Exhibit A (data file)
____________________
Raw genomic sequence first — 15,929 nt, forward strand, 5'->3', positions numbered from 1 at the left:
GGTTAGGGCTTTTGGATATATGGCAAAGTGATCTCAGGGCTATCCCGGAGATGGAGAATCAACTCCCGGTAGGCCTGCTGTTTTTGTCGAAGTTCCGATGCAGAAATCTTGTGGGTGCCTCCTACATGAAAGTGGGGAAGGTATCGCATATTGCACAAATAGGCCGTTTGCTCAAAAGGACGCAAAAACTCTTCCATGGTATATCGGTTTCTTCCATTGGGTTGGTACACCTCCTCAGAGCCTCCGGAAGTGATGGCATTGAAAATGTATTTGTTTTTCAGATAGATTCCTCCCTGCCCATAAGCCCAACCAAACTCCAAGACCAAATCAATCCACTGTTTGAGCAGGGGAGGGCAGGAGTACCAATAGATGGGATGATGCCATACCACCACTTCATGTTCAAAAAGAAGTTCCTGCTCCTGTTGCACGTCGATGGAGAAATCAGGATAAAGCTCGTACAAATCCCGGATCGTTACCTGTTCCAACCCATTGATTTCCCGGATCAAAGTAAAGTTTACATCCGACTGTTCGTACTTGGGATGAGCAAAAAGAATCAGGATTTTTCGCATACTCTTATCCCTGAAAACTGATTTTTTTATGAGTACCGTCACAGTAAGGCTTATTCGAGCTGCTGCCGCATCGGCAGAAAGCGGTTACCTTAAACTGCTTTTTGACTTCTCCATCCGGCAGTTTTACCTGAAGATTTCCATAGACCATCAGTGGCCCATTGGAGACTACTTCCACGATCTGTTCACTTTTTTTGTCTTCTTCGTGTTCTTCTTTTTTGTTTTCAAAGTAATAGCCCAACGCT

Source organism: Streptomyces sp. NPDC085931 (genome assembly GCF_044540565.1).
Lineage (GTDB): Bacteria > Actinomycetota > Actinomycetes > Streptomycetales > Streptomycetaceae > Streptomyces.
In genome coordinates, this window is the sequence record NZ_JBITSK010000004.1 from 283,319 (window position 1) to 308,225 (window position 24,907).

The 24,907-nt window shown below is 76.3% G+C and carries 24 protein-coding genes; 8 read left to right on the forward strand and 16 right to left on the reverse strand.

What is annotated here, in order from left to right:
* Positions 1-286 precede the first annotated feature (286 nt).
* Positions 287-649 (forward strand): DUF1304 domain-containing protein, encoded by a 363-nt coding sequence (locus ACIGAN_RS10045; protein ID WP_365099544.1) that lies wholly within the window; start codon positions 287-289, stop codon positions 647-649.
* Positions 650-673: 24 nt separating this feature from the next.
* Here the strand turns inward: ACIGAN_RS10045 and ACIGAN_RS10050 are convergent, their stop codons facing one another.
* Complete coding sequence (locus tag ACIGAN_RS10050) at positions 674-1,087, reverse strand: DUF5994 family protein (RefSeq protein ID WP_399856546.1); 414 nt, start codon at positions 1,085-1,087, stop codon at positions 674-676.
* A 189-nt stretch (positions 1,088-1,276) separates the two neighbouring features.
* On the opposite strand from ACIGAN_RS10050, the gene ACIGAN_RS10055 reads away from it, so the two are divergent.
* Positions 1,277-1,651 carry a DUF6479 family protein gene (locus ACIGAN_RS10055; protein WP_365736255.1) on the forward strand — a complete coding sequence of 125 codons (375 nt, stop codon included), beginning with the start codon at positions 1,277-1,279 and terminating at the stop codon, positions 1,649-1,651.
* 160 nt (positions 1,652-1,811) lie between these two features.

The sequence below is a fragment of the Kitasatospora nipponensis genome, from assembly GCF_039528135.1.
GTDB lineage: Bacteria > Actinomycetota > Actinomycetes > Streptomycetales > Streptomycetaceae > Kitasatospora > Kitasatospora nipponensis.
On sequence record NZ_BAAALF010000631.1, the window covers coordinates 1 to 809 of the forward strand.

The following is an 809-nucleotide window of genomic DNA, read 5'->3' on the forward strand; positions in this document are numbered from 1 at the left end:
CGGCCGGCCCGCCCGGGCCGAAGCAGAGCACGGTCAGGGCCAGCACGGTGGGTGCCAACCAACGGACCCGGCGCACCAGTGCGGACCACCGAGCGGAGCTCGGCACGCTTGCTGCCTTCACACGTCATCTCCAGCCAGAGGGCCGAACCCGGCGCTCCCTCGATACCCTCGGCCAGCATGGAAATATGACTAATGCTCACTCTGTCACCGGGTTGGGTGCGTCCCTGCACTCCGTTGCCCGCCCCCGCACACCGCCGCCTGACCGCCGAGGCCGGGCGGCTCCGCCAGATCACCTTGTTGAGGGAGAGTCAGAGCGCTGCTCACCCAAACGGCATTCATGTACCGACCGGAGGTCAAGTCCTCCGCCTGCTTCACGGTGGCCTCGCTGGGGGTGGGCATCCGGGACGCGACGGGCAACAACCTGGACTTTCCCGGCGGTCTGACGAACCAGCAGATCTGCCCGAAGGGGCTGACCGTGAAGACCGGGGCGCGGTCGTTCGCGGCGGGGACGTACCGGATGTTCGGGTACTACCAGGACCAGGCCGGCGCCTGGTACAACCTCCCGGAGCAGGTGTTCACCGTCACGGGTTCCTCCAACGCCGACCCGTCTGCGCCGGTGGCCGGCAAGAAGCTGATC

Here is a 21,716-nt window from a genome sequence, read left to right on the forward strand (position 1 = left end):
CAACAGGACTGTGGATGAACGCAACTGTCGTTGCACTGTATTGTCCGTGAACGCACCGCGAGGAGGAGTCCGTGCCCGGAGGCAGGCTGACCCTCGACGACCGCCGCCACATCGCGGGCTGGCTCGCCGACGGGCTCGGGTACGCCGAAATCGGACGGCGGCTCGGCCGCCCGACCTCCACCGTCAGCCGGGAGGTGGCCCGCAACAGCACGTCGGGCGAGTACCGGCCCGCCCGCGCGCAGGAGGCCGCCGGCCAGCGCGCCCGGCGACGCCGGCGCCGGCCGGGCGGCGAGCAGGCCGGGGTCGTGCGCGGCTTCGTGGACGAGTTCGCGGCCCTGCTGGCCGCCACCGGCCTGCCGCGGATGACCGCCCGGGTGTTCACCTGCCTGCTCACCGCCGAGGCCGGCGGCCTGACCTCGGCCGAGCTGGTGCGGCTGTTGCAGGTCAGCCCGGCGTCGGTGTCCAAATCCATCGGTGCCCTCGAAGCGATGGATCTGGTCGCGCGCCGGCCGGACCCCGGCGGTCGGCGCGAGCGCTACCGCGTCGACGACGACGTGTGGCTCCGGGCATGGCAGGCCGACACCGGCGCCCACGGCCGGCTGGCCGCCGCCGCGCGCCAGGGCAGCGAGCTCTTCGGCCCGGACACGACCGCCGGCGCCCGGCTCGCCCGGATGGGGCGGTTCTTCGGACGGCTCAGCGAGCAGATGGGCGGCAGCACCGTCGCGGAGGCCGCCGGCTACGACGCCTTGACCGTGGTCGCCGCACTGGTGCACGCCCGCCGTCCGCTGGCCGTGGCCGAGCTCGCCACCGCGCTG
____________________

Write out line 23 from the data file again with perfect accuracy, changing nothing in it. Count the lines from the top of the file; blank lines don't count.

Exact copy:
CAACAGGACTGTGGATGAACGCAACTGTCGTTGCACTGTATTGTCCGTGAACGCACCGCGAGGAGGAGTCCGTGCCCGGAGGCAGGCTGACCCTCGACGACCGCCGCCACATCGCGGGCTGGCTCGCCGACGGGCTCGGGTACGCCGAAATCGGACGGCGGCTCGGCCGCCCGACCTCCACCGTCAGCCGGGAGGTGGCCCGCAACAGCACGTCGGGCGAGTACCGGCCCGCCCGCGCGCAGGAGGCCGCCGGCCAGCGCGCCCGGCGACGCCGGCGCCGGCCGGGCGGCGAGCAGGCCGGGGTCGTGCGCGGCTTCGTGGACGAGTTCGCGGCCCTGCTGGCCGCCACCGGCCTGCCGCGGATGACCGCCCGGGTGTTCACCTGCCTGCTCACCGCCGAGGCCGGCGGCCTGACCTCGGCCGAGCTGGTGCGGCTGTTGCAGGTCAGCCCGGCGTCGGTGTCCAAATCCATCGGTGCCCTCGAAGCGATGGATCTGGTCGCGCGCCGGCCGGACCCCGGCGGTCGGCGCGAGCGCTACCGCGTCGACGACGACGTGTGGCTCCGGGCATGGCAGGCCGACACCGGCGCCCACGGCCGGCTGGCCGCCGCCGCGCGCCAGGGCAGCGAGCTCTTCGGCCCGGACACGACCGCCGGCGCCCGGCTCGCCCGGATGGGGCGGTTCTTCGGACGGCTCAGCGAGCAGATGGGCGGCAGCACCGTCGCGGAGGCCGCCGGCTACGACGCCTTGACCGTGGTCGCCGCACTGGTGCACGCCCGCCGTCCGCTGGCCGTGGCCGAGCTCGCCACCGCGCTG